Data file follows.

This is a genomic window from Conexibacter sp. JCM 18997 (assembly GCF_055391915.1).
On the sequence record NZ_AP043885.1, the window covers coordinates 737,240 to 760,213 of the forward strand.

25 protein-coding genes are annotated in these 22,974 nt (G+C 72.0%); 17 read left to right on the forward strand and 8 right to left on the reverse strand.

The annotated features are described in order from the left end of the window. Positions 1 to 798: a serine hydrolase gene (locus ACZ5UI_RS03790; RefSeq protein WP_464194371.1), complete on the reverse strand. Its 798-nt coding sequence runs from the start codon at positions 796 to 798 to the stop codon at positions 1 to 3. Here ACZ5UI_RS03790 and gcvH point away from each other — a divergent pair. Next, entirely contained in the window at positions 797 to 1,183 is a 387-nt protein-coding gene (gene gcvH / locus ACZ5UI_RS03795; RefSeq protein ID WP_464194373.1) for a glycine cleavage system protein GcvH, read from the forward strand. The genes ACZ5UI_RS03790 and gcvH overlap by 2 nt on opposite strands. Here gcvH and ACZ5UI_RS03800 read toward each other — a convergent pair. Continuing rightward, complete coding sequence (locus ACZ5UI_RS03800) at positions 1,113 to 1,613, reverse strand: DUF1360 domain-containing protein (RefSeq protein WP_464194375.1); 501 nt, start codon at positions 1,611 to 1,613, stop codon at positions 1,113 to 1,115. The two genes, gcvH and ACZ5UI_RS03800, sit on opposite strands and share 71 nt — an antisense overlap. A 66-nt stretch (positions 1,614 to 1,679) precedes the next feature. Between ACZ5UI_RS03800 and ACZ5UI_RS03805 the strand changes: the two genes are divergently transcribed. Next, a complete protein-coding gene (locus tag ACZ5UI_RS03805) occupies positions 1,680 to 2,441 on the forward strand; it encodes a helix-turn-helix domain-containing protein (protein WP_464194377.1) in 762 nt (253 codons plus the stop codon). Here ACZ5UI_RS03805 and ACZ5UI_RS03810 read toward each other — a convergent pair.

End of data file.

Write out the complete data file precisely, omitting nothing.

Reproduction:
This is a genomic window from Conexibacter sp. JCM 18997 (assembly GCF_055391915.1).
On the sequence record NZ_AP043885.1, the window covers coordinates 737,240 to 760,213 of the forward strand.

25 protein-coding genes are annotated in these 22,974 nt (G+C 72.0%); 17 read left to right on the forward strand and 8 right to left on the reverse strand.

The annotated features are described in order from the left end of the window. Positions 1 to 798: a serine hydrolase gene (locus ACZ5UI_RS03790; RefSeq protein WP_464194371.1), complete on the reverse strand. Its 798-nt coding sequence runs from the start codon at positions 796 to 798 to the stop codon at positions 1 to 3. Here ACZ5UI_RS03790 and gcvH point away from each other — a divergent pair. Next, entirely contained in the window at positions 797 to 1,183 is a 387-nt protein-coding gene (gene gcvH / locus ACZ5UI_RS03795; RefSeq protein ID WP_464194373.1) for a glycine cleavage system protein GcvH, read from the forward strand. The genes ACZ5UI_RS03790 and gcvH overlap by 2 nt on opposite strands. Here gcvH and ACZ5UI_RS03800 read toward each other — a convergent pair. Continuing rightward, complete coding sequence (locus ACZ5UI_RS03800) at positions 1,113 to 1,613, reverse strand: DUF1360 domain-containing protein (RefSeq protein WP_464194375.1); 501 nt, start codon at positions 1,611 to 1,613, stop codon at positions 1,113 to 1,115. The two genes, gcvH and ACZ5UI_RS03800, sit on opposite strands and share 71 nt — an antisense overlap. A 66-nt stretch (positions 1,614 to 1,679) precedes the next feature. Between ACZ5UI_RS03800 and ACZ5UI_RS03805 the strand changes: the two genes are divergently transcribed. Next, a complete protein-coding gene (locus tag ACZ5UI_RS03805) occupies positions 1,680 to 2,441 on the forward strand; it encodes a helix-turn-helix domain-containing protein (protein WP_464194377.1) in 762 nt (253 codons plus the stop codon). Here ACZ5UI_RS03805 and ACZ5UI_RS03810 read toward each other — a convergent pair.